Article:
Caudata Eurycea lucifuga -- Cave Salamander
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Purple shade indicates vouchered specimens. Light blue (cyan)
shade indicates photographic records. Yellow shade indicates verified
sighting. Slanted hatch indicates pre-1980 records only
NOTE: Not all specimens upon which these maps are based have been verified.
Key Characters: Bright orange or reddish orange body; large eyes; black spots on sides of tail scattered rather than arranged into vertical bars.
Similar Species: Longtail salamander.
Description: A very long (up to 18 cm TL) salamander with a wide head and scattered black spots or blotches forming no pattern anywhere on body. Belly unspotted and pale yellowish. Mature male has a mental hedonic gland at the tip of the lower jaw and swollen cirri at the ends of nasolabial grooves. Larva slender, with low tail fin and long gill rami, darkly pigmented on anterior half of throat, and with a broad pale stripe down back. Recently transformed juvenile has shorter tail and is more yellow, closely resembling longtails; check differences in throat and tail pigment.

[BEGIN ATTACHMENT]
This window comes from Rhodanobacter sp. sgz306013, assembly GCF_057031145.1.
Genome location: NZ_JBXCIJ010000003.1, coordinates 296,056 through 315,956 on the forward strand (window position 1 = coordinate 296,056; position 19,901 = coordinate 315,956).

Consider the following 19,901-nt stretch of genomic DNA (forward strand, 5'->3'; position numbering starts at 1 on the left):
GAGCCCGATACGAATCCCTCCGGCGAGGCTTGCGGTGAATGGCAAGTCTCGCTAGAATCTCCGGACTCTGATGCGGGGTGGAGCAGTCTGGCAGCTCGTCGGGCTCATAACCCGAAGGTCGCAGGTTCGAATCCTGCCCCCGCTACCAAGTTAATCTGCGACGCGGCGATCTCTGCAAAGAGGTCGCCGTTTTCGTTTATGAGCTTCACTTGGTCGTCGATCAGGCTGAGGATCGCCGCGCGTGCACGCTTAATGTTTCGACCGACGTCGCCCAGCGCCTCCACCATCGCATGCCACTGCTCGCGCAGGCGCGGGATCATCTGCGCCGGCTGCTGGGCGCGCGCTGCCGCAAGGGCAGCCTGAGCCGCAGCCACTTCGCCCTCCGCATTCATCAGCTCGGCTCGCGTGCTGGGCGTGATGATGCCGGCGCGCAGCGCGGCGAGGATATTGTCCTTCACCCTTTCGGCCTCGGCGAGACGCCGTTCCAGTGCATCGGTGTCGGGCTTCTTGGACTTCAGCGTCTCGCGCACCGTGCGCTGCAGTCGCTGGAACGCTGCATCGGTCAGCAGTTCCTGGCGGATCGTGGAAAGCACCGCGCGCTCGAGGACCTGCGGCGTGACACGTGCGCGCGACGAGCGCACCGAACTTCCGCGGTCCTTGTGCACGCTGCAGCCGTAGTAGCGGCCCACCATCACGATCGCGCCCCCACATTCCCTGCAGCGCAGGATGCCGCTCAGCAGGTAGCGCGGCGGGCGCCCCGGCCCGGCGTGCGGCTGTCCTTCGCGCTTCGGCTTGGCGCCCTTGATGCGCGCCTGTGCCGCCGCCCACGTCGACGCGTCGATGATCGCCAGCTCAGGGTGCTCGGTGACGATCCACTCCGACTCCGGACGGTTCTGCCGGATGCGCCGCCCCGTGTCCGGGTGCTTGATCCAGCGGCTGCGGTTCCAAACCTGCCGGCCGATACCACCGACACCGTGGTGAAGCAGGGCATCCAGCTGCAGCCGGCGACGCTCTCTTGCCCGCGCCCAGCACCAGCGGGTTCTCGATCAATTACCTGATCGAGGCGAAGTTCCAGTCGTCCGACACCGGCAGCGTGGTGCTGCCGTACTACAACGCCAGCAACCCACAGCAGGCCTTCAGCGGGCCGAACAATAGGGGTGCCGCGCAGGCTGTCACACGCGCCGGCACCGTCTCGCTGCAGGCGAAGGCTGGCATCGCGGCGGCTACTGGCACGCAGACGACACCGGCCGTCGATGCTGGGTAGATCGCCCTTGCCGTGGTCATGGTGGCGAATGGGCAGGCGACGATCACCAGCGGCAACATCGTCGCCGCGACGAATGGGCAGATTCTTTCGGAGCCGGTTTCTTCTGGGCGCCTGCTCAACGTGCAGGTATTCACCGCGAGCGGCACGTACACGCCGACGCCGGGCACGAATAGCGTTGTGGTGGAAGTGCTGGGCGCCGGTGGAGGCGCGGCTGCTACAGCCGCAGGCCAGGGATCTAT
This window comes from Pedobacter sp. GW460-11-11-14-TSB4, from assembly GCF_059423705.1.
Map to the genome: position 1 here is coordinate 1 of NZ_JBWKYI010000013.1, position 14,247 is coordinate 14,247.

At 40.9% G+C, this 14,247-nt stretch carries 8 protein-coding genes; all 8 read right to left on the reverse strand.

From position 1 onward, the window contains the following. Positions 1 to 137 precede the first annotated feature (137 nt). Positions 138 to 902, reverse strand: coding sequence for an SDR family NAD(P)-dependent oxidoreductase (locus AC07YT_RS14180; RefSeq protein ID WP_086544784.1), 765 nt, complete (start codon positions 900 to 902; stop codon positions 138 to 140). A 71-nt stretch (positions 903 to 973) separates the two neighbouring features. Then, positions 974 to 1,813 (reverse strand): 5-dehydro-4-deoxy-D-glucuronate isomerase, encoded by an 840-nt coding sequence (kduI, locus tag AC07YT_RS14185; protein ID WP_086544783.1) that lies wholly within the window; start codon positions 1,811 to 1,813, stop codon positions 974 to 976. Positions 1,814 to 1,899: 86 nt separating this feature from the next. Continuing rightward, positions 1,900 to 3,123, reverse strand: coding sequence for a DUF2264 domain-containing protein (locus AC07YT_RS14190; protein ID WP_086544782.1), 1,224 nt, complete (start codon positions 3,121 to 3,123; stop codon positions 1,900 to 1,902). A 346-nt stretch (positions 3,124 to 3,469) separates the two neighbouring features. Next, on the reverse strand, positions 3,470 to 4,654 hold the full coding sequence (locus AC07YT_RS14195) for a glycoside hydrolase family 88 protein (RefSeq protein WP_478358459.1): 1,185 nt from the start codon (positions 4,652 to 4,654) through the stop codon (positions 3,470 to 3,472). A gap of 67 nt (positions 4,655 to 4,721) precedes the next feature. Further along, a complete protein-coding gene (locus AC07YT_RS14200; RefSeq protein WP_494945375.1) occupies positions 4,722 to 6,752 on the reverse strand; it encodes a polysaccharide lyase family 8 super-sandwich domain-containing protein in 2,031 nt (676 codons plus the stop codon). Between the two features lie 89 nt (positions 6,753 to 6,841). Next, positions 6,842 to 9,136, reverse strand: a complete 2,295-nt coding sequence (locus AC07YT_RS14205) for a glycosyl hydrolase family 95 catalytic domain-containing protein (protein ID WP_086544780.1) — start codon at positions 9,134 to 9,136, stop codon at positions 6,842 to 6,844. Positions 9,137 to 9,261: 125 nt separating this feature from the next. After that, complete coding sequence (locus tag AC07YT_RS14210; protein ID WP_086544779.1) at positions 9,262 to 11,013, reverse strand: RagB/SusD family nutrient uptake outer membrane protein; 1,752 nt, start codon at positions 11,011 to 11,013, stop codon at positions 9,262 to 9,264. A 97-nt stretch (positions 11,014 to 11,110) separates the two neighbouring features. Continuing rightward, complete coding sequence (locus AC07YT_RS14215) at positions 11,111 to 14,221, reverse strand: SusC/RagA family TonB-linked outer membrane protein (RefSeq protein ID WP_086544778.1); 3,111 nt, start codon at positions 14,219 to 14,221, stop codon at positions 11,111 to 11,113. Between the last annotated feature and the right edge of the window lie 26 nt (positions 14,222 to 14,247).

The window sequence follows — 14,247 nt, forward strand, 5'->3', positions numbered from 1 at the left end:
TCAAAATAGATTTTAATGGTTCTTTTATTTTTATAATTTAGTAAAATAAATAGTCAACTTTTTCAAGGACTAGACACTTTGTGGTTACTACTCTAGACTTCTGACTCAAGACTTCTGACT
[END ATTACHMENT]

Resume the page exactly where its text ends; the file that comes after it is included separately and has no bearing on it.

Habitat: Twilight zone of limestone caves and limestone crevices offer optimal habitat. Also found deeper within caves, and under rocks, logs, and plant debris in woodlands near caves, and around spring-fed swamps.
Natural History: Nocturnal juveniles and adults are found on damp rock walls and ledges, sometimes in large numbers. Diet includes slugs, worms, and a wide variety of insects and other arthropods. Large (5 mm diameter) pale eggs are attached to rocks in cave and underground spring pools in autumn and winter. Most hatchlings are washed out into springs and streams where they grow to transformation.
Status: Locally abundant throughout limestone regions of the Shawnee Hills and Lower Mississippi Border Divisions.